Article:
Kate McMurray Nutrition

Love Your Food!

A Note About Iron


Many people (women in particular) experience iron deficiency anemia at some point in their lives. If you are told you have low iron it is important to figure out why. Is it a dietary deficiency? Is it intestinal parasites (which can feed off of your iron stores)? Are you a vegetarian/vegan, pregnant, an endurance athlete, someone who experiences heavy menstruation, or in a period of adolescent growth? Do you have a B12 deficiency (pernicious anemia) masking itself as iron deficiency anemia? Managing iron levels can be tricky and definitely requires the assistance of a health care provider (ideally a holistic one!).

However, I thought I’d share some of the basics about why we need iron and factors affecting iron absorption. 

  • Iron is found in every cell of the body, almost all of it combined with protein
  • The hemoglobin molecule, essential for carrying oxygen throughout the body contains 60-70% of the body’s iron
  • If we lack iron, we produce less hemoglobin and therefore supply less oxygen to our tissues

Common Signs of Iron Deficiency:

  • in children, hyperactivity, short attention span and reduced IQ
  • in adults, lack of energy, lack of concentration and fatigue
  • finger nails flat or concave (spoon-shaped)
  • thin, fragile, brittle nails; vertical ridges on nails
  • lack of endurance or stamina
  • More iron is required during growth (e.g. infancy, adolescence, pregnancy)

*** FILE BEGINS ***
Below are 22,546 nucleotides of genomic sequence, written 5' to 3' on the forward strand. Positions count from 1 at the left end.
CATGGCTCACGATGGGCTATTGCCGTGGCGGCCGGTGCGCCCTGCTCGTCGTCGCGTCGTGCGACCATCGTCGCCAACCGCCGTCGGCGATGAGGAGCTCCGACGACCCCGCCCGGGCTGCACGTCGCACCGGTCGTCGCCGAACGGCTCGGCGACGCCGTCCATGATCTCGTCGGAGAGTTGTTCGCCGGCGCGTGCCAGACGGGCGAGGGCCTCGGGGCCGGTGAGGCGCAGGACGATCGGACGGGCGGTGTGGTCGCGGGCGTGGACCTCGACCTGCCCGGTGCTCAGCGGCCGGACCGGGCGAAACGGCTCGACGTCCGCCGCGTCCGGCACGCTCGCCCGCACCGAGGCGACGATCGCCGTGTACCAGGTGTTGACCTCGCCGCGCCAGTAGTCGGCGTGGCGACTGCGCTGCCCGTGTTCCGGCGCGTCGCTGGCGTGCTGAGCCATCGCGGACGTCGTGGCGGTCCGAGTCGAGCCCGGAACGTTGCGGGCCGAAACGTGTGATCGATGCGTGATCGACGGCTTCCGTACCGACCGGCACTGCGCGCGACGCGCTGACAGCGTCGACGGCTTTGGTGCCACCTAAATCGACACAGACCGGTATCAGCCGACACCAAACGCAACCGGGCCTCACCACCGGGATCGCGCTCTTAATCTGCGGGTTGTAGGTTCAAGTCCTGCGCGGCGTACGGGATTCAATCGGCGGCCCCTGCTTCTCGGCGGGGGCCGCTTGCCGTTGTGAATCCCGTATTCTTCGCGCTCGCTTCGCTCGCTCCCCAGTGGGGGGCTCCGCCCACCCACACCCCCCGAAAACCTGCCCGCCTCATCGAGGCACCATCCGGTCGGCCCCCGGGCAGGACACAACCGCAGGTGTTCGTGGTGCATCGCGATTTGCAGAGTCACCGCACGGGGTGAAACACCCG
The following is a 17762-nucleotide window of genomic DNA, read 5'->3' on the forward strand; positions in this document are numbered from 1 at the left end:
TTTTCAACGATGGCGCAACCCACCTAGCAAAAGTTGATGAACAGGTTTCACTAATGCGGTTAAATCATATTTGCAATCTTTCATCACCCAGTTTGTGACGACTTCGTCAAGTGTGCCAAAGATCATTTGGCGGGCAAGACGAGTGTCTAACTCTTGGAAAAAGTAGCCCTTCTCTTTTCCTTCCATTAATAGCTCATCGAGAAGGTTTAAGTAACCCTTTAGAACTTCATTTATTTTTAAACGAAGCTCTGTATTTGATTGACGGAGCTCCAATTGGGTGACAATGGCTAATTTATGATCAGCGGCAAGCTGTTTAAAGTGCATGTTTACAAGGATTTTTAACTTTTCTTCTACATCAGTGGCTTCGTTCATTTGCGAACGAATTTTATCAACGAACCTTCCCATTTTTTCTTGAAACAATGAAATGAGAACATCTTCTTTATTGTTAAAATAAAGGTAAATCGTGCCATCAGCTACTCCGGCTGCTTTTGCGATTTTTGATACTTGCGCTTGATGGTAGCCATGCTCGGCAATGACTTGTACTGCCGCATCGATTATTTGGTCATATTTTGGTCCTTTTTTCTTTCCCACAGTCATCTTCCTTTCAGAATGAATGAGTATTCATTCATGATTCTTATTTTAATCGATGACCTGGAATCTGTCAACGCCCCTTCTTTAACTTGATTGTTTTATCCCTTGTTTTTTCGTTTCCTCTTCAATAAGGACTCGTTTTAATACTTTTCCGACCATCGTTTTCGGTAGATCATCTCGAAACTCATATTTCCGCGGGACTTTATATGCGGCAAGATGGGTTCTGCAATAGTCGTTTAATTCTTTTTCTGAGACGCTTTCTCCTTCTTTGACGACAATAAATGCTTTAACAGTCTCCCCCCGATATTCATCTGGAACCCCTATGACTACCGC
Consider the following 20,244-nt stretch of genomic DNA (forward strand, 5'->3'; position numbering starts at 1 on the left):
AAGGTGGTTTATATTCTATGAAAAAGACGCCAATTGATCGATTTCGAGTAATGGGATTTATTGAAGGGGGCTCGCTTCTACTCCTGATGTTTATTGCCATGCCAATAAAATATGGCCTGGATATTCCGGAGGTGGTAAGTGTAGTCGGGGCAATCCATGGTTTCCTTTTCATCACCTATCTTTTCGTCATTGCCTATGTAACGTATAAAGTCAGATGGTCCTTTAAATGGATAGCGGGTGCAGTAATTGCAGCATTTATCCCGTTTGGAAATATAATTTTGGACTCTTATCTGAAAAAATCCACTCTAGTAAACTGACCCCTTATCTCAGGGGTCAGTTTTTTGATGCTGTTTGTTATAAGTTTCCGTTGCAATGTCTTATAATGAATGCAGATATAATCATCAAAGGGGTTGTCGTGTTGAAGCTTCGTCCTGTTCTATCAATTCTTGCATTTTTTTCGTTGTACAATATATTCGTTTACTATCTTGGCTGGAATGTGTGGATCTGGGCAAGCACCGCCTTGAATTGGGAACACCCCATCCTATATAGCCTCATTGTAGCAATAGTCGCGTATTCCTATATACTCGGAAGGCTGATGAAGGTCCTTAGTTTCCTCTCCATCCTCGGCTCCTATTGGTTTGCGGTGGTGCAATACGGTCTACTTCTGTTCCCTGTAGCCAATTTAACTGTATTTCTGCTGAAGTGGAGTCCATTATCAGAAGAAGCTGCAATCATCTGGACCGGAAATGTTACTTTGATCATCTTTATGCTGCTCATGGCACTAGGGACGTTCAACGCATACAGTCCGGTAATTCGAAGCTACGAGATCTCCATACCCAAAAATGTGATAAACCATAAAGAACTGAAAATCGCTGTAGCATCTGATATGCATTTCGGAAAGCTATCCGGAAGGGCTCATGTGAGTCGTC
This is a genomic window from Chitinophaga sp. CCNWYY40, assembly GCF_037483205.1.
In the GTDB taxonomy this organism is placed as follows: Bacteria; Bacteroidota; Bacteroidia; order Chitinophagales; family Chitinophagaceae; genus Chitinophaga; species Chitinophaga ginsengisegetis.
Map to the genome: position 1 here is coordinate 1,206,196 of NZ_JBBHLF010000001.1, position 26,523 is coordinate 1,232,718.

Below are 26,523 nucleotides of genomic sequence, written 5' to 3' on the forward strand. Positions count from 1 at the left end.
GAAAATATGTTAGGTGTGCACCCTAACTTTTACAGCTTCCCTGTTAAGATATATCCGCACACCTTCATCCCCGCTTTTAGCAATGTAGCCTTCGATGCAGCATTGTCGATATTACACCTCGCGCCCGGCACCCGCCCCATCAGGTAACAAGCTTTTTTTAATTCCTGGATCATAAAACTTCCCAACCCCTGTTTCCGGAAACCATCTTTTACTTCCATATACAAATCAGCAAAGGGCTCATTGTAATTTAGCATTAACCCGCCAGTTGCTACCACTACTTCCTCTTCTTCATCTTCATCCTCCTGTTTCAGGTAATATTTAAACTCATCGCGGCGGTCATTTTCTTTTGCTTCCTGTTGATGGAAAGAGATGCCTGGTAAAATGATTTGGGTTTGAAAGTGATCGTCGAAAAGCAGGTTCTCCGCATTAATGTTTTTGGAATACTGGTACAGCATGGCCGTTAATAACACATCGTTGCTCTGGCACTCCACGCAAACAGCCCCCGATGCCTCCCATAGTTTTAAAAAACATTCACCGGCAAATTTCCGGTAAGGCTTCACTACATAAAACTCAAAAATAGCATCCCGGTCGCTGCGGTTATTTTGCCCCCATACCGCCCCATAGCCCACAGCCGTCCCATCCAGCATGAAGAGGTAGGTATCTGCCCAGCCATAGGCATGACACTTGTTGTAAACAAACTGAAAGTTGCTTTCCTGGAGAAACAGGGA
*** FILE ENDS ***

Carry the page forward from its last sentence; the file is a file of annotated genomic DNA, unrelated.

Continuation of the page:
• Iron absorption occurs in the intestinal tract and poor absorption is one of the main reasons for deficiency, along with low-iron diets
  • The ability of the body to absorb iron (aka bioavailability) depends on a number of factors
  • Individuals who are iron deficient absorb iron less easily than those who have sufficient stores
  • There are two forms of iron: heme and non-heme
  • Heme iron is the most bioavailable form and is found in animal products (red meat, fish, poultry and shellfish)
  • Non-heme iron is less readily absorbed and is found in plant foods as well as eggs, milk and meat
  • Many plant sources of iron also contain phytates which bind to iron and carry it through the digestive tract unabsorbed
  • Other inhibitors of iron absorption include phytic acid in grains, legumes, and certain plants, tannins in tea, coffee, cocoa, fiber, egg protein
  • Calcium, Zinc, Magnesium and Copper compete with iron absorption
  • It is not necessary (or in every case healthy) to avoid these foods but rather to enhance absorption with the addition of vitamin C or  a heme iron source (e.g. serve spinach with lemon juice)
  • When taking iron supplements try to avoid taking Ca, Mg or Zn within 2 hours of iron supplementation
  • Low stomach acid can also lead to poor iron absorption (foods aren’t broken down properly and the digestive cascade including bile production compromises intestinal absorption)
  • Commonly prescribed ferrous sulfate, fumarate and gluconate can be difficult to absorb and are often associated with digestive upset and/or constipation
  • Many drug forms of iron also contain harmful additives
  • There are other forms of iron available for supplementation such as chelated iron and ferrous succinate which may be more easily absorbed and cause fewer side effects
  • Consult your physician before making any changes to iron supplementation
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This entry was posted on April 11, 2012 by in Uncategorized.
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